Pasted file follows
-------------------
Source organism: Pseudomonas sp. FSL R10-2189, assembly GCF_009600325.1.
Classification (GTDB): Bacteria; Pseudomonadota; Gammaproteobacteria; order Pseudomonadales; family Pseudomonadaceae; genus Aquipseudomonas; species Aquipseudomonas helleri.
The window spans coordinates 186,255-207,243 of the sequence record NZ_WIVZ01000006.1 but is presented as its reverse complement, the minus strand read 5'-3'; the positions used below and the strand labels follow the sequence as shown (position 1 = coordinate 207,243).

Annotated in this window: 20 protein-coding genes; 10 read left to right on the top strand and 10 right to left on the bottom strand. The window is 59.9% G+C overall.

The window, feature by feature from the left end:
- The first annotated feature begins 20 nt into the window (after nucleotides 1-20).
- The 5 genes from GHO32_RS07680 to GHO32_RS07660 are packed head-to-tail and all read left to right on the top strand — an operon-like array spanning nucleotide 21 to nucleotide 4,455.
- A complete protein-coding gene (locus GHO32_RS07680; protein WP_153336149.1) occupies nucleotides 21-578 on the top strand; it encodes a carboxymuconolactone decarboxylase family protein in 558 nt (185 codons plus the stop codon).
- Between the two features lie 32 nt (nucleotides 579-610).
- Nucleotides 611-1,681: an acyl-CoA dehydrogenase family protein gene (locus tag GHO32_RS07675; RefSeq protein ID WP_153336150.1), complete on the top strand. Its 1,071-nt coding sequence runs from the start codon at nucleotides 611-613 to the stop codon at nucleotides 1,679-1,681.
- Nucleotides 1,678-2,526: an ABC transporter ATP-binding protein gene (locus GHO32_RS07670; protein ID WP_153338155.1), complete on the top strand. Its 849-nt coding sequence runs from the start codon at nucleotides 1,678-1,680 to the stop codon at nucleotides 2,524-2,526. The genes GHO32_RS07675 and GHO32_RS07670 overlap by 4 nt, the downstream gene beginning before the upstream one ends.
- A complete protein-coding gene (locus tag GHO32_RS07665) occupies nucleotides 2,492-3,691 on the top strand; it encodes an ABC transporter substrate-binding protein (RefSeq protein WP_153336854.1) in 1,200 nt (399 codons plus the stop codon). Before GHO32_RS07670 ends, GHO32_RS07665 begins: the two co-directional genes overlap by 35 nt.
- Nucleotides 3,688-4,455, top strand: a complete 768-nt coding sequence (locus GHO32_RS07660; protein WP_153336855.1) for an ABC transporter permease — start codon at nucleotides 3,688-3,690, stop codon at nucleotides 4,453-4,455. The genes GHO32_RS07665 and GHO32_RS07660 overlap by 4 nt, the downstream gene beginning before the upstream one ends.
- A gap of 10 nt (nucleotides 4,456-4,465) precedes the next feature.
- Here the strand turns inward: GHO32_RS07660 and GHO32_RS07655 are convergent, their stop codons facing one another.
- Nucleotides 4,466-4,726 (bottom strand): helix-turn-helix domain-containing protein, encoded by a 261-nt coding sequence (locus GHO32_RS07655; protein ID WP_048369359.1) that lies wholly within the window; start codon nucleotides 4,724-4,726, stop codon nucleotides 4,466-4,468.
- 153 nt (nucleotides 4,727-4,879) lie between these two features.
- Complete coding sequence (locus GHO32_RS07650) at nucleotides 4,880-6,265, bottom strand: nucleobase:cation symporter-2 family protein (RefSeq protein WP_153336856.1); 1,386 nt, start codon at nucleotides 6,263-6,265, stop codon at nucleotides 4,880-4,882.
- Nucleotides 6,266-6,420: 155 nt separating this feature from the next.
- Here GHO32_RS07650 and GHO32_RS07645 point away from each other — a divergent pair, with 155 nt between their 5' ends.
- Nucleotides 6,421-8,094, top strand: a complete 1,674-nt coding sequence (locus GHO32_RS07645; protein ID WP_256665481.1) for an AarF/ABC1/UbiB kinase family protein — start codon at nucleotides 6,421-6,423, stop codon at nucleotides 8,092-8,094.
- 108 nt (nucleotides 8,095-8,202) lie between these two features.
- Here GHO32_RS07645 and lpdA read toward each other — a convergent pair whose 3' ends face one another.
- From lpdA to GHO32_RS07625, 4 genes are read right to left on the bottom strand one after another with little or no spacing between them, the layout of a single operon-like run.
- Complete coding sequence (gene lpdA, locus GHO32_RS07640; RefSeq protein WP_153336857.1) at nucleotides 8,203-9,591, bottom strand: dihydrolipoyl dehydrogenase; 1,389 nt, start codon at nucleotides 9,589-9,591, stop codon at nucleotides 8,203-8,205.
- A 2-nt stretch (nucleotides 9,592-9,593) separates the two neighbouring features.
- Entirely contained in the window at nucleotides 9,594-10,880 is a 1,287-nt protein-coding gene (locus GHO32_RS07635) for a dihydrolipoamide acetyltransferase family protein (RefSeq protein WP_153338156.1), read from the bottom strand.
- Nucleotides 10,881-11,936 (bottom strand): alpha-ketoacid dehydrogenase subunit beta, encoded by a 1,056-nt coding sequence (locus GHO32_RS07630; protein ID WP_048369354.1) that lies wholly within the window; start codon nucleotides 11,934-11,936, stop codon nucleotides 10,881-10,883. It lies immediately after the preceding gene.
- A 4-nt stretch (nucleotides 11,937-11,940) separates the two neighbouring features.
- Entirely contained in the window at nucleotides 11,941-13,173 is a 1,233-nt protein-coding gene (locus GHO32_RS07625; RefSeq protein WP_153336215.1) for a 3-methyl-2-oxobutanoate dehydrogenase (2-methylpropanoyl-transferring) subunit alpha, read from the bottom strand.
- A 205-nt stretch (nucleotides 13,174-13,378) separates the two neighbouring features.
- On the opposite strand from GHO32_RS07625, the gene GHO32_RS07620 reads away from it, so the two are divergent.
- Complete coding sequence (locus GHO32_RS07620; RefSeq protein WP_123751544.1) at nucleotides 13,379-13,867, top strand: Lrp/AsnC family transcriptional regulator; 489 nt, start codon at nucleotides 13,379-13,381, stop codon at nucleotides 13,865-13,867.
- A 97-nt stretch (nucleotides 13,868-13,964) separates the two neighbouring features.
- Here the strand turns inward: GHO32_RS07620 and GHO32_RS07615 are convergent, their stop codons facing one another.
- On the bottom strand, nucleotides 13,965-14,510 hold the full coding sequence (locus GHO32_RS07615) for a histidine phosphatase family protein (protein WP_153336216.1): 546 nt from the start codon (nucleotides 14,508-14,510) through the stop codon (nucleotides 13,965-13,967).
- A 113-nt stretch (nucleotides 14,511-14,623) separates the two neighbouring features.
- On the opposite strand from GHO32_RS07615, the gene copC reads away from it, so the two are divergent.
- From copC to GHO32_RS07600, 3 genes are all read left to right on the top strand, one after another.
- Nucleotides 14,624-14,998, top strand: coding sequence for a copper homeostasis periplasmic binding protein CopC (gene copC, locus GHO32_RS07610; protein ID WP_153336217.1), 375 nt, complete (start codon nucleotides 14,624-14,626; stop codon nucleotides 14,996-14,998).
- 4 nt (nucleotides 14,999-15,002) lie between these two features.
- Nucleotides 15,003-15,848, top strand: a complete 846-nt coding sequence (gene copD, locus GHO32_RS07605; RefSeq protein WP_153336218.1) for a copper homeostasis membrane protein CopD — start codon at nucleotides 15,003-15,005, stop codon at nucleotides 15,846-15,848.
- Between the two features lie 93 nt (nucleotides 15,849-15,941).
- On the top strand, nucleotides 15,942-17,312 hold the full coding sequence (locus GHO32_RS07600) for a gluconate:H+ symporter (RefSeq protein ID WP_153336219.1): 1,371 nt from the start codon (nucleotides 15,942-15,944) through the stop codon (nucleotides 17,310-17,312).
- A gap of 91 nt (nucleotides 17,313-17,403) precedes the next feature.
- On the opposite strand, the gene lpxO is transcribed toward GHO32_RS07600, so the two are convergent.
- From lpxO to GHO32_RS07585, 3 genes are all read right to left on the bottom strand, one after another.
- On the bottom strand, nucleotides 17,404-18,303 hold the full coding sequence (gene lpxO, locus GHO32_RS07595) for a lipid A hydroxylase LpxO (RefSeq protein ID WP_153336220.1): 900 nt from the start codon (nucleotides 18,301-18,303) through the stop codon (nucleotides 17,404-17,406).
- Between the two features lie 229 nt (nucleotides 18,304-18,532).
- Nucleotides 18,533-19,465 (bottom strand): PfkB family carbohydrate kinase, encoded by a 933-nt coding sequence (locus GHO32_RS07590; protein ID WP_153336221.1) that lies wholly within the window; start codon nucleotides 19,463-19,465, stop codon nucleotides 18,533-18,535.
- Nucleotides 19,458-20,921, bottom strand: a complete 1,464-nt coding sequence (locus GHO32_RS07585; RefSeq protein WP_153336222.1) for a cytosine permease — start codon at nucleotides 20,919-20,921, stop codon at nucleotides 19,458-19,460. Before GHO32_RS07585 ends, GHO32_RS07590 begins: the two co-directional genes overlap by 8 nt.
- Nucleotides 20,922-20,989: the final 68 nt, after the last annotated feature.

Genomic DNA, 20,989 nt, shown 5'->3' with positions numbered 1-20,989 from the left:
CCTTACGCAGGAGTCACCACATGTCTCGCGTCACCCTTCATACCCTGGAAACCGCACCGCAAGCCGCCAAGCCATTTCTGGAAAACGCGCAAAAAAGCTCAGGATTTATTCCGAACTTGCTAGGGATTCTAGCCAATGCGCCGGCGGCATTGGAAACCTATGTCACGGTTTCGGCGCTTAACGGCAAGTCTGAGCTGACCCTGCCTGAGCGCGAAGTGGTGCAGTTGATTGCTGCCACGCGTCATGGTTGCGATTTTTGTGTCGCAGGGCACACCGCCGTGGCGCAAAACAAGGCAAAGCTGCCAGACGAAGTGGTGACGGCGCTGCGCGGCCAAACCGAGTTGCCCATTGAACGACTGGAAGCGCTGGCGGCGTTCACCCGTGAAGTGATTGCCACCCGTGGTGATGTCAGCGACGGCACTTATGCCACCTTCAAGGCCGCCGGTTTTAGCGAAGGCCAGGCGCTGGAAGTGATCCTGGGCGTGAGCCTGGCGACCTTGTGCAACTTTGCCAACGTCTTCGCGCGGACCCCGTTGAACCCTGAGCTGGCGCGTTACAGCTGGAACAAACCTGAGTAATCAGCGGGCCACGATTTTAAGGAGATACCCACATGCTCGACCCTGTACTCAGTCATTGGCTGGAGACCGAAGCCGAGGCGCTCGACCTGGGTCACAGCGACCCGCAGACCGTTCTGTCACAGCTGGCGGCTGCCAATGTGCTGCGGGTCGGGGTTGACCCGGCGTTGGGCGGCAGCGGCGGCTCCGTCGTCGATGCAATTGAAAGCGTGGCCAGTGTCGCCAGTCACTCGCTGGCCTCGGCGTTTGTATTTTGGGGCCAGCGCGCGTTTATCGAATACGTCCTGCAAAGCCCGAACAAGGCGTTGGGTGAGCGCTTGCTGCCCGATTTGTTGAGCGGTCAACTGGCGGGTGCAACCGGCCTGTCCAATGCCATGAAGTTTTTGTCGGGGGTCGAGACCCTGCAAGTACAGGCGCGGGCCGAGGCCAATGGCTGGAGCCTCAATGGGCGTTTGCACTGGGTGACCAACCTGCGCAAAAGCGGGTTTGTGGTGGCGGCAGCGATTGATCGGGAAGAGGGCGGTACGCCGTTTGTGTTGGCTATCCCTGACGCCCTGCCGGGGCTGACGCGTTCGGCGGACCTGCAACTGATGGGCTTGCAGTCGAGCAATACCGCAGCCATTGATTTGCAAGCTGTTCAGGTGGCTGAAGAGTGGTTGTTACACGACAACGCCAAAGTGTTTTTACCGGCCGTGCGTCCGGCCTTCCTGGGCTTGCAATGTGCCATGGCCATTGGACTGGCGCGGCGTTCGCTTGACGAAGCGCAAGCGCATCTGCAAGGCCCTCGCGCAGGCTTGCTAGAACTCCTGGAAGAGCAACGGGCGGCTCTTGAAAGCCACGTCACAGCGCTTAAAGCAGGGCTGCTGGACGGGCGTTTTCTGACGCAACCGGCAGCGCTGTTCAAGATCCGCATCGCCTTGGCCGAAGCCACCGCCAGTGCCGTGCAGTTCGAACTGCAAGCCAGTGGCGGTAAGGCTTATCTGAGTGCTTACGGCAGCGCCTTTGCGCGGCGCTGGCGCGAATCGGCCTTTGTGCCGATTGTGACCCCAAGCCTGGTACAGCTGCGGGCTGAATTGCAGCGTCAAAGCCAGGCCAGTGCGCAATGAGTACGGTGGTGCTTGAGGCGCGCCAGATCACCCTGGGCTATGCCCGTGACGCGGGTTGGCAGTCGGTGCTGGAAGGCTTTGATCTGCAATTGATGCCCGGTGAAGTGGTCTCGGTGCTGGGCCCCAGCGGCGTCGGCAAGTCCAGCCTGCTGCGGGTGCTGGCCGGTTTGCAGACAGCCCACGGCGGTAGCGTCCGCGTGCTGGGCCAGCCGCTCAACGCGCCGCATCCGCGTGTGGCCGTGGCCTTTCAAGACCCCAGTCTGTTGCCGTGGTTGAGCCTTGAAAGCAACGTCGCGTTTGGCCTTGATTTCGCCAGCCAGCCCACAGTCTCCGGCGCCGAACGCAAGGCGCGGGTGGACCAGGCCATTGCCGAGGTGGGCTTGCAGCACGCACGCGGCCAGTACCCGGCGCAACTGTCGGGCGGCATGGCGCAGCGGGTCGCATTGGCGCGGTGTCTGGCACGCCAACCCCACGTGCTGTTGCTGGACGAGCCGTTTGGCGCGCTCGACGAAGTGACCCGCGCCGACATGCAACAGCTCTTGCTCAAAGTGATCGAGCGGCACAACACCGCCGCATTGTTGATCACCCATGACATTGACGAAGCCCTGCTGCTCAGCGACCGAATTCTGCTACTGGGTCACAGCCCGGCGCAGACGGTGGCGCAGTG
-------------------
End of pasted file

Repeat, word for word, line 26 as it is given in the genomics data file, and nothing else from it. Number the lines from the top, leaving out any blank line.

- A 2-nt stretch (nucleotides 9,592-9,593) separates the two neighbouring features.